Chester Knight

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Chester Knight is a Canadian folk singer-songwriter from Saskatchewan.[1] He is most noted for the 1999 album Falling Down, which won the Juno Award for Best Aboriginal Recording at the Juno Awards of 2000.[2]


A Cree musician originally from the Muskoday First Nation near Prince Albert,[3] Knight also worked as an academic counsellor at the Saskatchewan Indian Federated College, later known as First Nations University of Canada, in Saskatoon.[1]

He is the uncle of musician Eekwol.[4]

Musical career[edit]

He was initially active in music as leader of the band Chester Knight and the Wind, in which he was the sole constant member; other supporting musicians over the band's lifetime included his brother Vernon Knight on backing vocals,[2] bass player Darryl Ross,[2] lead guitarists Malcolm Pooyak[2] and Todd Duncan,[5] and drummers K.K. Nogada,[2] Robin Turner[5] and Hal Schrenk.[6]

In 1996 the band released its debut album Freedom,[7] which was shortlisted for Best Aboriginal Recording at the Juno Awards of 1997.[8] Falling Down followed in 1999;[9] in addition to its Juno Award win, the album won a Prairie Music Award[10] and an Aboriginal Music Award.[11] The following year, Falling Down was reissued in the United States with the alternate title Windfall.[12]

Knight released the album Standing Strong in 2002 as a solo artist,[13] although he still toured under the band name.[14] Guest musicians on the album included Brandon Friesen, Lucie Idlout, Derek Miller and Paul Carrack. The album was again a Juno nominee for Aboriginal Recording at the Juno Awards of 2003,[15] and Knight won Songwriter of the Year for "Cochise Was a Warrior" at the Aboriginal Music Awards.[16] In 2004, his music video for "Love Fades Away" won the award for Best Music Video at the American Indian Film Festival.[17]

With his band now consisting of his sons Lancelot and Daniel, a new album was in the planning stages in 2004.[14] The album did not materialize, although Knight continued to perform selected festival tour dates in Western Canada.[18][19]

In 2013, he released "Idle No More (Tomahawk)", a song inspired by the Idle No More activist movement which was his first new release since Standing Strong.[20] He followed up in 2015 with the single "Indian Girl".[21]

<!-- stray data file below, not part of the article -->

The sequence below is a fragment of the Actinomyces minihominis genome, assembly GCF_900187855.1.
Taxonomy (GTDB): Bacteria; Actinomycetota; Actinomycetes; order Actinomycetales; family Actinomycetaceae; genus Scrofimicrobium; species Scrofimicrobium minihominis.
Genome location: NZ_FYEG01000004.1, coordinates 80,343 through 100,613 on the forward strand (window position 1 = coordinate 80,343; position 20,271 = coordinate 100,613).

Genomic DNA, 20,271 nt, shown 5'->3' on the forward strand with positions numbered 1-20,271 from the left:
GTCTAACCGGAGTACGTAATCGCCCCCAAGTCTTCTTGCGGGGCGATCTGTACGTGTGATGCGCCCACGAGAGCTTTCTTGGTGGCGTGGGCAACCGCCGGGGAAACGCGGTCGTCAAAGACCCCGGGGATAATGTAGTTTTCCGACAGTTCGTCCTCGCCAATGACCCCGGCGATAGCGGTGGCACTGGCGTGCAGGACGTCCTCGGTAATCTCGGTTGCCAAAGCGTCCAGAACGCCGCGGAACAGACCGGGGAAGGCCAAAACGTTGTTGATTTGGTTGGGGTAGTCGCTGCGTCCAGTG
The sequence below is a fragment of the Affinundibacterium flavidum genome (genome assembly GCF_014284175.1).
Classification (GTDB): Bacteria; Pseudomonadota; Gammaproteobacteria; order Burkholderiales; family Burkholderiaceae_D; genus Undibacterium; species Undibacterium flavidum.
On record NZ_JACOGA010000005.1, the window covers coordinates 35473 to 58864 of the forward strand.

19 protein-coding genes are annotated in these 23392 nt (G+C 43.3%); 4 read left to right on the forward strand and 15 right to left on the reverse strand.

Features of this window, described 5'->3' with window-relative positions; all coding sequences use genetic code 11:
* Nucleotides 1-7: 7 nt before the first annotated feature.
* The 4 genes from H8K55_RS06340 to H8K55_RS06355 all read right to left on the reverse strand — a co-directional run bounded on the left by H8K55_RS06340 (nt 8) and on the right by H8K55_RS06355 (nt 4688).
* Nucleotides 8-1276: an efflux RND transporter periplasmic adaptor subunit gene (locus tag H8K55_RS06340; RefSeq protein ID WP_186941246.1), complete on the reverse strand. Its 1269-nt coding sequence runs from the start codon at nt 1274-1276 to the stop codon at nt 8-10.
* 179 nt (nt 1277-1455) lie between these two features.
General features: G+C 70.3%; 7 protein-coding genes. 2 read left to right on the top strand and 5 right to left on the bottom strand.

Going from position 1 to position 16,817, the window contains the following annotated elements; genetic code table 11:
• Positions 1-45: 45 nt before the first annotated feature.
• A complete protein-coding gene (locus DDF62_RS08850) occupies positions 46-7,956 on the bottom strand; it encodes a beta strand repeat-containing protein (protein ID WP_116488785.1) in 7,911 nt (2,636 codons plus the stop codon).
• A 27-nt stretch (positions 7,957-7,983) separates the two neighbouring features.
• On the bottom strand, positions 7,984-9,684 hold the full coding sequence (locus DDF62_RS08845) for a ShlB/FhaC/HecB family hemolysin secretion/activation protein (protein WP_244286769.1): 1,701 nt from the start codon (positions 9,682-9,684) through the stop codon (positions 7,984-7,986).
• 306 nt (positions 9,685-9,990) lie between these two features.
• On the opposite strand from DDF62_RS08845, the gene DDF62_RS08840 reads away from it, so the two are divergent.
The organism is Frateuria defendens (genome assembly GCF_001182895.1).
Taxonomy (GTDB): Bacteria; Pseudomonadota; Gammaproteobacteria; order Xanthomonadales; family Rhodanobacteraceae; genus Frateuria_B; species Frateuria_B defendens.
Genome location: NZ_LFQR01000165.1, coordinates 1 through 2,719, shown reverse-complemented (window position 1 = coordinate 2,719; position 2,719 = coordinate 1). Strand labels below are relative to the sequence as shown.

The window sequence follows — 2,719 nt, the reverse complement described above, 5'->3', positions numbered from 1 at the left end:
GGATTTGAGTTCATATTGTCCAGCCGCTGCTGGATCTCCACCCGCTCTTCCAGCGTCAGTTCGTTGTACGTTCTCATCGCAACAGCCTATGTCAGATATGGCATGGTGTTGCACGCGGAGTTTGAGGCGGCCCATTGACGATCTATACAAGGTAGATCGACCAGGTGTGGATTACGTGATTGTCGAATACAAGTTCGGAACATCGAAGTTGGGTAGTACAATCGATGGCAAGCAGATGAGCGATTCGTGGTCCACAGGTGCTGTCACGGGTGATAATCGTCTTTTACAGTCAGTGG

1. ^ a b "Chester Knight nominated for aboriginal Juno". Canadian Press, February 3, 2000.
  2. ^ a b c d e "Local band wins Juno: Chester Knight and the Wind claims award". Prince Albert Daily Herald, March 13, 2000.
  3. ^ "Knight eagerly awaited Juno nomination". Moose Jaw Times-Herald, February 3, 2000.
  4. ^ "Artist no longer low key: Local rapper mixes prairie roots into her music". Saskatoon Star-Phoenix, June 28, 2005.
  5. ^ a b "Knight, band take L.A. by storm". Saskatoon Star-Phoenix, March 7, 2002.
  6. ^ "Making memories with sights and sounds". Saskatoon Star-Phoenix, July 15, 2017.
  7. ^ "Hype". The Province, October 7, 1996.
  8. ^ "Nominees in major Juno categories". Montreal Gazette, January 30, 1997.
  9. ^ "Knight is no fortune teller". Cornwall Standard Freeholder, October 30, 1999.
  10. ^ "Knight's knack nabs music award: Songs for second album passed audience test first". Prince Albert Daily Herald, October 29, 1999.
  11. ^ "Local band wins again". Prince Albert Daily Herald, December 16, 1999.
  12. ^ "Chester Knight and the Wind: Windfall". AllMusic.
  13. ^ "Chester Knight Standing Strong with new album". Saskatchewan Sage, Vol. 7 No. 8 (2003).
  14. ^ a b "Loyal to 'the gift': Art at the heart of society". Saskatoon Star-Phoenix, May 22, 2004.
  15. ^ "Knight takes Juno nomination in stride". Saskatoon Star-Phoenix, April 3, 2003.
  16. ^ "Six Nations rappers take two awards". Hamilton Spectator, November 29, 2003.
  17. ^ "Chester Knight wins film festival award". Prince Albert Daily Herald, November 16, 2004.
  18. ^ "Atlin strives for festival perfection". Whitehorse Star, July 13, 2005.
  19. ^ "Chester Knight sings on birthday". Courtenay Comox Valley Record, June 24, 2008.
  20. ^ "Knight returns with song inspired by Idle No More". Regina Leader-Post, January 22, 2013.
  21. ^ "Don't miss". Saskatoon Star-Phoenix, May 7, 2015.